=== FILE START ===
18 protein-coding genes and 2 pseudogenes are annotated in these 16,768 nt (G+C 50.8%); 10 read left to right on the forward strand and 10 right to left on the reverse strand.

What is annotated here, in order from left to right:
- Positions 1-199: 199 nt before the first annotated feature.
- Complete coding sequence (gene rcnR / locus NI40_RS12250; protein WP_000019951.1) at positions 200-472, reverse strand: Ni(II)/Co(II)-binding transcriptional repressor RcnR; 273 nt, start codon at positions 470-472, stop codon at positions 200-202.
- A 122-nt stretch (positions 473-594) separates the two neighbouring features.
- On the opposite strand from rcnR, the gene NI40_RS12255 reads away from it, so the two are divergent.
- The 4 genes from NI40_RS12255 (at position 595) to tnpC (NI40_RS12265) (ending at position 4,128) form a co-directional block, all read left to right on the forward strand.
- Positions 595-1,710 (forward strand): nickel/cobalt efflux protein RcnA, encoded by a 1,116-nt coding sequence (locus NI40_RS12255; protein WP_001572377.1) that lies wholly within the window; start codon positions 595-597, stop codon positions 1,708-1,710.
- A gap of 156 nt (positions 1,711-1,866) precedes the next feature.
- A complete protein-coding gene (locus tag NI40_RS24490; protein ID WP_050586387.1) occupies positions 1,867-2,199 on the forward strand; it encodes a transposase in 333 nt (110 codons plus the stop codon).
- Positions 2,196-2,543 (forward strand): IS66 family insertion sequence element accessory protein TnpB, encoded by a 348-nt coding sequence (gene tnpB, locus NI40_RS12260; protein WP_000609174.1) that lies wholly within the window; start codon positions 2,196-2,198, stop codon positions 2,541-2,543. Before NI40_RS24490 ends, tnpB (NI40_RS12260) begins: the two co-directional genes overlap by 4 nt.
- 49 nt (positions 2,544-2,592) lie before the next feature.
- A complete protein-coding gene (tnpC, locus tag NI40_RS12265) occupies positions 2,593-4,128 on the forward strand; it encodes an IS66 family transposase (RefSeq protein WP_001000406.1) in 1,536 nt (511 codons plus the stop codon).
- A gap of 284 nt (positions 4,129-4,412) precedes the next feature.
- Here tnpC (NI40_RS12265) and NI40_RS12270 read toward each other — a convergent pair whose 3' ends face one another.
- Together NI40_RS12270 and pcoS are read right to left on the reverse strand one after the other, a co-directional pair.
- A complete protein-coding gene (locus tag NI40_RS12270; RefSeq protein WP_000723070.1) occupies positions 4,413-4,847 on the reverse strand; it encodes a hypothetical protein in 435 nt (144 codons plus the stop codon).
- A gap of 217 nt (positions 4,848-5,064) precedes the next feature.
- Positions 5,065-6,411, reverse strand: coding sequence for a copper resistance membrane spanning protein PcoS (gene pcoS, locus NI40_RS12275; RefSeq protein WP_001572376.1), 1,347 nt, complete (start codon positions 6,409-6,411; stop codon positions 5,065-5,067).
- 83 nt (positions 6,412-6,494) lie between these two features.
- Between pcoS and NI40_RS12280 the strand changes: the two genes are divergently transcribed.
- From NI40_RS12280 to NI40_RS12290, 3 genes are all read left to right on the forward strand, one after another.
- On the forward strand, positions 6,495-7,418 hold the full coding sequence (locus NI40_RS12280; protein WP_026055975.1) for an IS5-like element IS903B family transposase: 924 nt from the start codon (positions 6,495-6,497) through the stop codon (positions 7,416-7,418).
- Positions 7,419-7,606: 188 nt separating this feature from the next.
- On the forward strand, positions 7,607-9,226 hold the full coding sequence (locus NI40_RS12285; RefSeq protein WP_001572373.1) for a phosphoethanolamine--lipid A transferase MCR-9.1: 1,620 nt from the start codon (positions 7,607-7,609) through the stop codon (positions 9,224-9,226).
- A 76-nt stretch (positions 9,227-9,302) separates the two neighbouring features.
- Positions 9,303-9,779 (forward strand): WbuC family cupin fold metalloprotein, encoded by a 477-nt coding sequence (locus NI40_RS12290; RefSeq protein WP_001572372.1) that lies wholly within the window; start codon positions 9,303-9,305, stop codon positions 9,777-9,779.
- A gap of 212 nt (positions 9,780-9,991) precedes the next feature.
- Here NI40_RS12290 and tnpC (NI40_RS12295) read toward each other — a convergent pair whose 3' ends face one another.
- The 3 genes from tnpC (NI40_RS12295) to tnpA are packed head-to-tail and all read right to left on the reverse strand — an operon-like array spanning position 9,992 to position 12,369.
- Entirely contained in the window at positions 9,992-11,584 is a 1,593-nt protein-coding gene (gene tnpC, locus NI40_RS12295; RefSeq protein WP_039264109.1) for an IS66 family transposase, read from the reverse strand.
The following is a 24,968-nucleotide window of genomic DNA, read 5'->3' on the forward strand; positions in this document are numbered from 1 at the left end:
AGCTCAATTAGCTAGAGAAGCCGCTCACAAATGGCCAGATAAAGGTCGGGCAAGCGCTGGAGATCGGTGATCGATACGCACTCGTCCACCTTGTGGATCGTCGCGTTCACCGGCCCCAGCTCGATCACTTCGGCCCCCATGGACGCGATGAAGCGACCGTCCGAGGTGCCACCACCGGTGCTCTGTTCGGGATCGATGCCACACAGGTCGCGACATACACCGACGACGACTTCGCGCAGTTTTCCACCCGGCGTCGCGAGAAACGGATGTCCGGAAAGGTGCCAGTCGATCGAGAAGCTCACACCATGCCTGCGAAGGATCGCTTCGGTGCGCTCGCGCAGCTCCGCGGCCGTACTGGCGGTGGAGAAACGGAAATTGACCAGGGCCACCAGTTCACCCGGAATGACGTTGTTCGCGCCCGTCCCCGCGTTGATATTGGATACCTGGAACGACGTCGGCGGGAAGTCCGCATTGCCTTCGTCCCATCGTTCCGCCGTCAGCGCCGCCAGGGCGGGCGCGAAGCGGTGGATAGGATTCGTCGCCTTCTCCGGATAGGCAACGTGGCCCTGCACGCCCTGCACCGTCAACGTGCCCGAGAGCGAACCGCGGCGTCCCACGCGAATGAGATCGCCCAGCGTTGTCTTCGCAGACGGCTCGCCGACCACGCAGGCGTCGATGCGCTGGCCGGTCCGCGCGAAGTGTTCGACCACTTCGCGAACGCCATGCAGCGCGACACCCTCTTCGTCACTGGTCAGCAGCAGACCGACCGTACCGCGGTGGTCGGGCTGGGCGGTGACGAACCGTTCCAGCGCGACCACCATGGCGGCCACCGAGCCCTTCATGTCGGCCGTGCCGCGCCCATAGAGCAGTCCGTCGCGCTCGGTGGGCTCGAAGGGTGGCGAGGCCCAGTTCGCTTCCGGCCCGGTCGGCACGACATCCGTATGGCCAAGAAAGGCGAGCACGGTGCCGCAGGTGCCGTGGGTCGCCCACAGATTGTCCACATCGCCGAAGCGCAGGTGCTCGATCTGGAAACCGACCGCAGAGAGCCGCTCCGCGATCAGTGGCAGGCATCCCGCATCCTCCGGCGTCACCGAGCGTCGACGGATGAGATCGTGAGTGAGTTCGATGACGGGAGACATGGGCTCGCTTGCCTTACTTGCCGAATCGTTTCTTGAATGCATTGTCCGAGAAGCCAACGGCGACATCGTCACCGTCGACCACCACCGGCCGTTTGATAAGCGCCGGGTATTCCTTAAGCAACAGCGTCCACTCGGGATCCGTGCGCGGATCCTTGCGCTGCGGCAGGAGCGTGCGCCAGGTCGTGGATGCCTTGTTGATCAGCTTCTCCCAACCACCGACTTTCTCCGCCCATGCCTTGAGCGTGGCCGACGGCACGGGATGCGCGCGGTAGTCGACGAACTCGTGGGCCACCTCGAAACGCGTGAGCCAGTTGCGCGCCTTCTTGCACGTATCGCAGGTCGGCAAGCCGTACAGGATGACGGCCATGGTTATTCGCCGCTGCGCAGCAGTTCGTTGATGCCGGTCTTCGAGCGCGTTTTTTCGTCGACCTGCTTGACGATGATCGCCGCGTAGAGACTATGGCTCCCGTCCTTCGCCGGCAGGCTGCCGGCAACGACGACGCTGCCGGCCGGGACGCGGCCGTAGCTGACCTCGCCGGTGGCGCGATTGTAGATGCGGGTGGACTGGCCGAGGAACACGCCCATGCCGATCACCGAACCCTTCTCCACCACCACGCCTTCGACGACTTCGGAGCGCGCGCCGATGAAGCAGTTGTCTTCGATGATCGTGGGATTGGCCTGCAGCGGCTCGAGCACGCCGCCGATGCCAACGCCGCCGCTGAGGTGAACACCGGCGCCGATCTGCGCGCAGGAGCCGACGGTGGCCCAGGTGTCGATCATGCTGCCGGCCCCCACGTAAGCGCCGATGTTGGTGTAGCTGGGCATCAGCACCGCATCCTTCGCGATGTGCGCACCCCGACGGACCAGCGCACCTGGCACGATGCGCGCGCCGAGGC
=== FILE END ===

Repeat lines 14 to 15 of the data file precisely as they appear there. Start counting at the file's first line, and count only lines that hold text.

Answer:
- A gap of 284 nt (positions 4,129-4,412) precedes the next feature.
- Here tnpC (NI40_RS12265) and NI40_RS12270 read toward each other — a convergent pair whose 3' ends face one another.